A beautiful large piece of wood Hickman found while cleaning out the basement of an artist for whom she was working became the inspiration for her mixed media piece titled “The Waitress.” Several other pieces on display follow the same theme.

“At the time I had various part-time jobs, I was looking for work, talking with friends; it became this food service obsession of mine,” she says.

“This whole show has made me work a little looser,” Hickman says. “I’m at a point where I do want to push my work in a new direction, try new things.”

She points out that even the most representational painter in the show, Urbani, is trying to change her work in different ways.

“She’s playing with gold leaf; playing with presentation of her pieces,” Hickman observes.

“A lot of shows I’ve been in over the years work on a theme or ‘Oh, I’m choosing this art because (he or she) is an oil painter that paints landscapes,’ and the reason we named this show ‘Free Range’ is we don’t want there to be rules,” Hickman stresses. “We want it to be experimental. We want it to be crossover. We want people to go outside their comfort zones.” 

About the artists

Bryan Gorneau is a working artist living in Old Lyme, where he is also studio manager at Studio 80 + Sculpture Grounds. He often uses historical artifacts or “Americana” as a foundation for his works in many mediums. Dismantling both objects and ideas, he seeks to find new ways of understanding and portraying the world around him.

Susan Hickman is a resident artist at Hygienic Art. She works in mixed media, building on her background in graphic design and photography. She is also a self-taught painter and clothing designer. All the materials and textures Hickman uses inform her vibrantly colored, multilayered, highly textural paintings.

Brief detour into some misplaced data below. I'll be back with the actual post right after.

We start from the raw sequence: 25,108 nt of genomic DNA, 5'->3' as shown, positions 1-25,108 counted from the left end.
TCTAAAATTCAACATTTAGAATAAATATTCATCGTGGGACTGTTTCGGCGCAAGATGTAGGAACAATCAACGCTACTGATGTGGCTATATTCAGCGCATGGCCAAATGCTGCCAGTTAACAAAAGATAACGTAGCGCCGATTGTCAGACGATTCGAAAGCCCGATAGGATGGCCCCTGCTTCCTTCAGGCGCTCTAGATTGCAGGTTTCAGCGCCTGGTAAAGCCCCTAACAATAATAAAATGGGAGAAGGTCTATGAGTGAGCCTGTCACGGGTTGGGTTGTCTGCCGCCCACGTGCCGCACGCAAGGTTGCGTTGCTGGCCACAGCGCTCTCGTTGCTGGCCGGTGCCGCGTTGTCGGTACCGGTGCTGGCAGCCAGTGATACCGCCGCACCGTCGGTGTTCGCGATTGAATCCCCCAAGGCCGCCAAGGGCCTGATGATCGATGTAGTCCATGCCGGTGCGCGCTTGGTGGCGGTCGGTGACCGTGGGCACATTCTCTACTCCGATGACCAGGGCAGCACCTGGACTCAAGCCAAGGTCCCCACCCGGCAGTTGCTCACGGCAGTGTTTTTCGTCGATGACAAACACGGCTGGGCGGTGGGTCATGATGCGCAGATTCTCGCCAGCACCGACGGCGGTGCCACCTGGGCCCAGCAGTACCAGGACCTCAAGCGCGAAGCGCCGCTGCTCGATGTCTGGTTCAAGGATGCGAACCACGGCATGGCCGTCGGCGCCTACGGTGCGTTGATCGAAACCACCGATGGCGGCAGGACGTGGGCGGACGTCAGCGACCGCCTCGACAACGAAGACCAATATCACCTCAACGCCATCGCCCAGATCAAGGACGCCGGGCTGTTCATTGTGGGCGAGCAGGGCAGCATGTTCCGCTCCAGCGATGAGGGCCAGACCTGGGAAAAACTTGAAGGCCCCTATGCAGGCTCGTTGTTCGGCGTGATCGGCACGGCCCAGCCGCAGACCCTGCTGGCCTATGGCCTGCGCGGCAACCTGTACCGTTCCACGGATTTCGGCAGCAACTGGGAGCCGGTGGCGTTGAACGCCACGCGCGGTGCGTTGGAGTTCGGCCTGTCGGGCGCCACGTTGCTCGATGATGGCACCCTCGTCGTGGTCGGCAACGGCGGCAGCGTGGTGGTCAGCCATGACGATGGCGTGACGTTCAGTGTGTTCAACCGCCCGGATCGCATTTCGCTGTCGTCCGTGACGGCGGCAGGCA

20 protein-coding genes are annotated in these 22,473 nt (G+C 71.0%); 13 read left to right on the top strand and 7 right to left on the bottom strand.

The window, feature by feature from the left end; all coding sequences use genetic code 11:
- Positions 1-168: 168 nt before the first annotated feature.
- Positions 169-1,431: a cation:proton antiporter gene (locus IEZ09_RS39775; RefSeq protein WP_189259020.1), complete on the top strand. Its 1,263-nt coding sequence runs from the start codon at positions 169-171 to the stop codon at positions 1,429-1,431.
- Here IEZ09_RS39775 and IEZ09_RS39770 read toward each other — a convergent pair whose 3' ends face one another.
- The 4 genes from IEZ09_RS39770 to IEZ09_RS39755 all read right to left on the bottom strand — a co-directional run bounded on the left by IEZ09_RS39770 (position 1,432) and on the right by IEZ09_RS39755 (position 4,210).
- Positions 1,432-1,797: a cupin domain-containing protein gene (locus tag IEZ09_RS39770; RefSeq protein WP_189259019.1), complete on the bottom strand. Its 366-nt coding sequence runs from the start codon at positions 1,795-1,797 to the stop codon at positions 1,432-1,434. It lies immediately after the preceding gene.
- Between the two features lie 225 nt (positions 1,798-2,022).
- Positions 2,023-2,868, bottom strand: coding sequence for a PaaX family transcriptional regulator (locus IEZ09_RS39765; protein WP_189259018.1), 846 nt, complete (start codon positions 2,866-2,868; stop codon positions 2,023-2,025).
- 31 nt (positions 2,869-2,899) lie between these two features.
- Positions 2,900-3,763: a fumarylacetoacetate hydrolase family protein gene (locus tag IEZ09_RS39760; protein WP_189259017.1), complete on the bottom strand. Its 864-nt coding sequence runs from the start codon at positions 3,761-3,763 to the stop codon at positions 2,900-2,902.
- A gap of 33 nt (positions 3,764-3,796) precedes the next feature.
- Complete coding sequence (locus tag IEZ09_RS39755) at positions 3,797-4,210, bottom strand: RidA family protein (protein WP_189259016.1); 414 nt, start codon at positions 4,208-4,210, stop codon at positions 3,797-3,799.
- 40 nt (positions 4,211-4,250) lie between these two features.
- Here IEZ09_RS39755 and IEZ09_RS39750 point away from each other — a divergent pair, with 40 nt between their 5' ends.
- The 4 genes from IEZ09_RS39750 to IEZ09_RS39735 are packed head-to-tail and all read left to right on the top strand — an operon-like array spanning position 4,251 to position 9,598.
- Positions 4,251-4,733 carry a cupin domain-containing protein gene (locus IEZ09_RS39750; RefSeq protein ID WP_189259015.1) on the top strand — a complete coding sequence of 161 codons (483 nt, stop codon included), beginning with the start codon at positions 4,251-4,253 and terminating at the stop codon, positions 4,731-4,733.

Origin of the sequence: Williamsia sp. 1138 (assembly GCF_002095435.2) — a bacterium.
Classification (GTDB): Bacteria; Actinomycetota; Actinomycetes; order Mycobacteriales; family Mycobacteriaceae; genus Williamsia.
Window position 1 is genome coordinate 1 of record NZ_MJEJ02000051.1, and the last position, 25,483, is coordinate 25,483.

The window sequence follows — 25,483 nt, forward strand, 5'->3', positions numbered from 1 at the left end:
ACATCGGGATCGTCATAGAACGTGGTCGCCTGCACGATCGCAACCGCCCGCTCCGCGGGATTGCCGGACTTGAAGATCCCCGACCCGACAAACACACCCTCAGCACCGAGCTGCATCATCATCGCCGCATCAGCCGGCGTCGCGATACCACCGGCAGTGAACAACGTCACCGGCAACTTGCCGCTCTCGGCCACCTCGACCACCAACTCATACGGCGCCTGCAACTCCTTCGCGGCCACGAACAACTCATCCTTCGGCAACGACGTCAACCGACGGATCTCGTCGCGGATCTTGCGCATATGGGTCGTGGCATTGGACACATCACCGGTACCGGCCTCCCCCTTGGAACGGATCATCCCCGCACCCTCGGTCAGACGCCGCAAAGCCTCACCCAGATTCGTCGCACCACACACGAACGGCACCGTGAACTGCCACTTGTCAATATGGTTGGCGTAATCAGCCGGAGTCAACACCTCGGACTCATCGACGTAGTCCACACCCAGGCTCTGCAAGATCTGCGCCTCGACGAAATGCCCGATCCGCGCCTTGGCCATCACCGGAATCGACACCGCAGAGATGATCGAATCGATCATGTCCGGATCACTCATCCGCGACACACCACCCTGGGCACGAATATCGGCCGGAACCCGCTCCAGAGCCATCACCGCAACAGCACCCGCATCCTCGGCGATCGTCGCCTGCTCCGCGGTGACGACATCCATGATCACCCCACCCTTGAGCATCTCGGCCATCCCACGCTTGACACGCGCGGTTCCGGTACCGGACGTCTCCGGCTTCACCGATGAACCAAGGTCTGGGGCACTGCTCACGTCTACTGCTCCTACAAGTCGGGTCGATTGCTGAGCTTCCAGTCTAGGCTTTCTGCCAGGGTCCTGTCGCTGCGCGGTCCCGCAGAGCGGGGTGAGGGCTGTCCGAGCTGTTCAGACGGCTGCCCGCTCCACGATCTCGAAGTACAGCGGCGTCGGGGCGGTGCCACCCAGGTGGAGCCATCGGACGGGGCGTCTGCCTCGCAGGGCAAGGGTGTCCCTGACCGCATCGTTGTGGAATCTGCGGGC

Bryan Jerome is a multimedia artist raised on the Connecticut shoreline. He is also a filmmaker and professional picture framer. Influences in his life include graffiti culture, pop art and contemporary artists like Wayne Thiebaud and John Wesley. He says he makes art for the sake of fun and loves bright, bold colors and how they relate and react to each other.

Mary Melendez had a medical condition that threatened and altered her life as an adolescent and continues to influence the subject matter of her art today, in which she abstractly portrays the relationship between medical treatments and human identity. Melendez also celebrates pop culture through her two-dimensional mixed media works.

Robin Urbani was raised in Black Point in an artistic family. She strives to “sculpt” with paint to create a dimensional feel to her work and prefers to paint from direct observation, hoping to transfer the light, color and emotion she feels and sees in the subject. She also incorporates fantastic or ethereal imagery from ideas she find compelling.

IF YOU GO

What: “Free Range” art exhibit

Where: Hygienic Art Gallery, 79 Bank St., New London

When: Through June 25. A closing reception will be held June 22 from 8 to 10 p.m. The gallery is open hours are Tues. -Thurs., 11 a.m. to 3 p.m.; Fri. and Sat., 11 a.m. to 6 p.m.; and Sun., noon to 3 p.m. Free admission.

Info: Call (860) 443-8001 or go to http://hygienic.ning.com/events/free-range